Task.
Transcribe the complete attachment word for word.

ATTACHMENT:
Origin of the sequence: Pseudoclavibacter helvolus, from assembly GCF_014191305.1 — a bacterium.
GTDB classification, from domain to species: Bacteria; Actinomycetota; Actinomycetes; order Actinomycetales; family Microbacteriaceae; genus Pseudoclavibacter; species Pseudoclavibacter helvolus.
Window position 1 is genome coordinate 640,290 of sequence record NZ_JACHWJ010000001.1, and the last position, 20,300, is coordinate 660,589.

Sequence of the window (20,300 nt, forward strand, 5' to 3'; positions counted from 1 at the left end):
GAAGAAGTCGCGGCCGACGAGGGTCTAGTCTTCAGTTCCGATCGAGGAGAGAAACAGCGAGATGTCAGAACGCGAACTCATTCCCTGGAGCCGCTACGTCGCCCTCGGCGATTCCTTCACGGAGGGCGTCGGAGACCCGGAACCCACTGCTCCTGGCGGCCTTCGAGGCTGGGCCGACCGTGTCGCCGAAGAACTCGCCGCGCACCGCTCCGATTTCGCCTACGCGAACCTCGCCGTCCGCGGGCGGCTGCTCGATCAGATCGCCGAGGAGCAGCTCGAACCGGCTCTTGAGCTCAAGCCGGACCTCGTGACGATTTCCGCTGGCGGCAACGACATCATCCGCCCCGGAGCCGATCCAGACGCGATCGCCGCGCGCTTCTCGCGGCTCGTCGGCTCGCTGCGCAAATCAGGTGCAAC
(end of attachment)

Origin of the sequence: Pseudoclavibacter helvolus, from assembly GCF_014191305.1 — a bacterium.
GTDB classification, from domain to species: Bacteria; Actinomycetota; Actinomycetes; order Actinomycetales; family Microbacteriaceae; genus Pseudoclavibacter; species Pseudoclavibacter helvolus.
Window position 1 is genome coordinate 640,290 of sequence record NZ_JACHWJ010000001.1, and the last position, 20,300, is coordinate 660,589.

Sequence of the window (20,300 nt, forward strand, 5' to 3'; positions counted from 1 at the left end):
GAAGAAGTCGCGGCCGACGAGGGTCTAGTCTTCAGTTCCGATCGAGGAGAGAAACAGCGAGATGTCAGAACGCGAACTCATTCCCTGGAGCCGCTACGTCGCCCTCGGCGATTCCTTCACGGAGGGCGTCGGAGACCCGGAACCCACTGCTCCTGGCGGCCTTCGAGGCTGGGCCGACCGTGTCGCCGAAGAACTCGCCGCGCACCGCTCCGATTTCGCCTACGCGAACCTCGCCGTCCGCGGGCGGCTGCTCGATCAGATCGCCGAGGAGCAGCTCGAACCGGCTCTTGAGCTCAAGCCGGACCTCGTGACGATTTCCGCTGGCGGCAACGACATCATCCGCCCCGGAGCCGATCCAGACGCGATCGCCGCGCGCTTCTCGCGGCTCGTCGGCTCGCTGCGCAAATCAGGTGCAAC